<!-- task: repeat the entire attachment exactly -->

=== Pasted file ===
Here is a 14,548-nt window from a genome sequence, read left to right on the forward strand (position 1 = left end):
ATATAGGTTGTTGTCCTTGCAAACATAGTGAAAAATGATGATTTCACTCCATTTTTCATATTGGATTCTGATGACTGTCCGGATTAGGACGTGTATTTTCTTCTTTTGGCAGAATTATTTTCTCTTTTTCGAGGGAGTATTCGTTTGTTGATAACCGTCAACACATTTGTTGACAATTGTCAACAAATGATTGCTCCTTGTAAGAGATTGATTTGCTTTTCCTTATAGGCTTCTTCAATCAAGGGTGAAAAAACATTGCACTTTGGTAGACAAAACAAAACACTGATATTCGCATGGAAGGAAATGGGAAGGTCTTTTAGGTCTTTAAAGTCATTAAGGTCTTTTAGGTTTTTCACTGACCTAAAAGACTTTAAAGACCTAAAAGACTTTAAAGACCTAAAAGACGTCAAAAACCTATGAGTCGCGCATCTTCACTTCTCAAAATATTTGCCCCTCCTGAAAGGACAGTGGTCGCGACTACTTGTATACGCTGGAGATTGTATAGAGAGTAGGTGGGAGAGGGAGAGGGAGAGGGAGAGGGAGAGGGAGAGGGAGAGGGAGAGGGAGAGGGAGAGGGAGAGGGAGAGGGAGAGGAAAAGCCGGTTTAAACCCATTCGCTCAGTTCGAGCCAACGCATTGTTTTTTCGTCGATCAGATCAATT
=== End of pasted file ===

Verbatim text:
Here is a 14,548-nt window from a genome sequence, read left to right on the forward strand (position 1 = left end):
ATATAGGTTGTTGTCCTTGCAAACATAGTGAAAAATGATGATTTCACTCCATTTTTCATATTGGATTCTGATGACTGTCCGGATTAGGACGTGTATTTTCTTCTTTTGGCAGAATTATTTTCTCTTTTTCGAGGGAGTATTCGTTTGTTGATAACCGTCAACACATTTGTTGACAATTGTCAACAAATGATTGCTCCTTGTAAGAGATTGATTTGCTTTTCCTTATAGGCTTCTTCAATCAAGGGTGAAAAAACATTGCACTTTGGTAGACAAAACAAAACACTGATATTCGCATGGAAGGAAATGGGAAGGTCTTTTAGGTCTTTAAAGTCATTAAGGTCTTTTAGGTTTTTCACTGACCTAAAAGACTTTAAAGACCTAAAAGACTTTAAAGACCTAAAAGACGTCAAAAACCTATGAGTCGCGCATCTTCACTTCTCAAAATATTTGCCCCTCCTGAAAGGACAGTGGTCGCGACTACTTGTATACGCTGGAGATTGTATAGAGAGTAGGTGGGAGAGGGAGAGGGAGAGGGAGAGGGAGAGGGAGAGGGAGAGGGAGAGGGAGAGGGAGAGGGAGAGGGAGAGGGAGAGGAAAAGCCGGTTTAAACCCATTCGCTCAGTTCGAGCCAACGCATTGTTTTTTCGTCGATCAGATCAATT